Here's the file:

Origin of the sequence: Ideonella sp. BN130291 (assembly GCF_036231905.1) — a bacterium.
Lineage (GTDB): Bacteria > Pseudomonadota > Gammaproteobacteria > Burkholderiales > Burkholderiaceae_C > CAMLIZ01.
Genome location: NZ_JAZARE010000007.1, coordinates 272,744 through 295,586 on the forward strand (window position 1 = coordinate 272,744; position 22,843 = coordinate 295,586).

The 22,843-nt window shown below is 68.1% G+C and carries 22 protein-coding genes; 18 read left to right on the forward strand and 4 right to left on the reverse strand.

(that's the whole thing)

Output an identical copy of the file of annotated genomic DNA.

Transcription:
Origin of the sequence: Ideonella sp. BN130291 (assembly GCF_036231905.1) — a bacterium.
Lineage (GTDB): Bacteria > Pseudomonadota > Gammaproteobacteria > Burkholderiales > Burkholderiaceae_C > CAMLIZ01.
Genome location: NZ_JAZARE010000007.1, coordinates 272,744 through 295,586 on the forward strand (window position 1 = coordinate 272,744; position 22,843 = coordinate 295,586).

The 22,843-nt window shown below is 68.1% G+C and carries 22 protein-coding genes; 18 read left to right on the forward strand and 4 right to left on the reverse strand.